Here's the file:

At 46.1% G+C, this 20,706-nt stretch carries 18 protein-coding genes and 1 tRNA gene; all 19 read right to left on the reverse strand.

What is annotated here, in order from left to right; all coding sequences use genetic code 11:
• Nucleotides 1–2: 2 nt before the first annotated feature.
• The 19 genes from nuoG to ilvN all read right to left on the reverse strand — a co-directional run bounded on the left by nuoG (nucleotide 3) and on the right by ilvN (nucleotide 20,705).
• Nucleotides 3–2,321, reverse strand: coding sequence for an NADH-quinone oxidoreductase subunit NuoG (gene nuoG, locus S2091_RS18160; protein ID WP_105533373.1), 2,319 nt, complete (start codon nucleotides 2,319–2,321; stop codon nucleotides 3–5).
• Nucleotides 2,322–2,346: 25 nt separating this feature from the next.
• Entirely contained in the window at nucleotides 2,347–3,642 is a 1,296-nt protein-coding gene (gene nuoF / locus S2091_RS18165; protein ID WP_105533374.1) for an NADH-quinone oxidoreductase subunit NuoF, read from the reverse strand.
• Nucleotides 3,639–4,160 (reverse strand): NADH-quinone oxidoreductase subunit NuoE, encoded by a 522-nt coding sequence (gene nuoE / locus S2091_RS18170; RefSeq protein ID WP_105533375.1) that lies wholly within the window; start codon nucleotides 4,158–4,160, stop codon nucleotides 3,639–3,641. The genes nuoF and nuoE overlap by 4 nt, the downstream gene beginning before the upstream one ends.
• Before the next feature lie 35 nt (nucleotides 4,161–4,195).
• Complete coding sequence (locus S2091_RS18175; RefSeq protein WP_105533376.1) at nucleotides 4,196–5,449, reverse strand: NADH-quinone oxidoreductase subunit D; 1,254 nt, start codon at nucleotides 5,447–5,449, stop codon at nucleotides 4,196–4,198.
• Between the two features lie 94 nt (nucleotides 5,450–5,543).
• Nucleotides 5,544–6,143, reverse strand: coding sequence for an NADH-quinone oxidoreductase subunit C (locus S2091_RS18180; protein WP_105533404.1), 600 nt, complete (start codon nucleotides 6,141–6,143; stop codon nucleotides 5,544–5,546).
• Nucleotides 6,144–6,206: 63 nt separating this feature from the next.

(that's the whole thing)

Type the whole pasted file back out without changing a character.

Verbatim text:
At 46.1% G+C, this 20,706-nt stretch carries 18 protein-coding genes and 1 tRNA gene; all 19 read right to left on the reverse strand.

What is annotated here, in order from left to right; all coding sequences use genetic code 11:
• Nucleotides 1–2: 2 nt before the first annotated feature.
• The 19 genes from nuoG to ilvN all read right to left on the reverse strand — a co-directional run bounded on the left by nuoG (nucleotide 3) and on the right by ilvN (nucleotide 20,705).
• Nucleotides 3–2,321, reverse strand: coding sequence for an NADH-quinone oxidoreductase subunit NuoG (gene nuoG, locus S2091_RS18160; protein ID WP_105533373.1), 2,319 nt, complete (start codon nucleotides 2,319–2,321; stop codon nucleotides 3–5).
• Nucleotides 2,322–2,346: 25 nt separating this feature from the next.
• Entirely contained in the window at nucleotides 2,347–3,642 is a 1,296-nt protein-coding gene (gene nuoF / locus S2091_RS18165; protein ID WP_105533374.1) for an NADH-quinone oxidoreductase subunit NuoF, read from the reverse strand.
• Nucleotides 3,639–4,160 (reverse strand): NADH-quinone oxidoreductase subunit NuoE, encoded by a 522-nt coding sequence (gene nuoE / locus S2091_RS18170; RefSeq protein ID WP_105533375.1) that lies wholly within the window; start codon nucleotides 4,158–4,160, stop codon nucleotides 3,639–3,641. The genes nuoF and nuoE overlap by 4 nt, the downstream gene beginning before the upstream one ends.
• Before the next feature lie 35 nt (nucleotides 4,161–4,195).
• Complete coding sequence (locus S2091_RS18175; RefSeq protein WP_105533376.1) at nucleotides 4,196–5,449, reverse strand: NADH-quinone oxidoreductase subunit D; 1,254 nt, start codon at nucleotides 5,447–5,449, stop codon at nucleotides 4,196–4,198.
• Between the two features lie 94 nt (nucleotides 5,450–5,543).
• Nucleotides 5,544–6,143, reverse strand: coding sequence for an NADH-quinone oxidoreductase subunit C (locus S2091_RS18180; protein WP_105533404.1), 600 nt, complete (start codon nucleotides 6,141–6,143; stop codon nucleotides 5,544–5,546).
• Nucleotides 6,144–6,206: 63 nt separating this feature from the next.